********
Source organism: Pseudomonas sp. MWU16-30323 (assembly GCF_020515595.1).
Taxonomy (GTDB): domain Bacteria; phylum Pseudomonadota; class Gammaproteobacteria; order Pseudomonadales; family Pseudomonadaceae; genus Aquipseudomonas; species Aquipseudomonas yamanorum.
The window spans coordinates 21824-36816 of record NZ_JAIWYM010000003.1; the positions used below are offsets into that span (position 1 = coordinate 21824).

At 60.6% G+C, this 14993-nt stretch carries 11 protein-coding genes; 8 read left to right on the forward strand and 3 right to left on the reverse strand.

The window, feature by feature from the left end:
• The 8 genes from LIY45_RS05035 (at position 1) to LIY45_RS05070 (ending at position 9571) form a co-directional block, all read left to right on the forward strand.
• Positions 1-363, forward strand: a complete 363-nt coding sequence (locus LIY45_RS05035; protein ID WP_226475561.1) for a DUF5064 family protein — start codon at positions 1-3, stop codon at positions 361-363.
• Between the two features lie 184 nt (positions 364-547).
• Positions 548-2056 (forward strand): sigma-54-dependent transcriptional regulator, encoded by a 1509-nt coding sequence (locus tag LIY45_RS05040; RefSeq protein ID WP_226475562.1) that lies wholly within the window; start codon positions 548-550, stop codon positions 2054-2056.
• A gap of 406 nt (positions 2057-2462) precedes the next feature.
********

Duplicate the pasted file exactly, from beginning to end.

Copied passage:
Source organism: Pseudomonas sp. MWU16-30323 (assembly GCF_020515595.1).
Taxonomy (GTDB): domain Bacteria; phylum Pseudomonadota; class Gammaproteobacteria; order Pseudomonadales; family Pseudomonadaceae; genus Aquipseudomonas; species Aquipseudomonas yamanorum.
The window spans coordinates 21824-36816 of record NZ_JAIWYM010000003.1; the positions used below are offsets into that span (position 1 = coordinate 21824).

At 60.6% G+C, this 14993-nt stretch carries 11 protein-coding genes; 8 read left to right on the forward strand and 3 right to left on the reverse strand.

The window, feature by feature from the left end:
• The 8 genes from LIY45_RS05035 (at position 1) to LIY45_RS05070 (ending at position 9571) form a co-directional block, all read left to right on the forward strand.
• Positions 1-363, forward strand: a complete 363-nt coding sequence (locus LIY45_RS05035; protein ID WP_226475561.1) for a DUF5064 family protein — start codon at positions 1-3, stop codon at positions 361-363.
• Between the two features lie 184 nt (positions 364-547).
• Positions 548-2056 (forward strand): sigma-54-dependent transcriptional regulator, encoded by a 1509-nt coding sequence (locus tag LIY45_RS05040; RefSeq protein ID WP_226475562.1) that lies wholly within the window; start codon positions 548-550, stop codon positions 2054-2056.
• A gap of 406 nt (positions 2057-2462) precedes the next feature.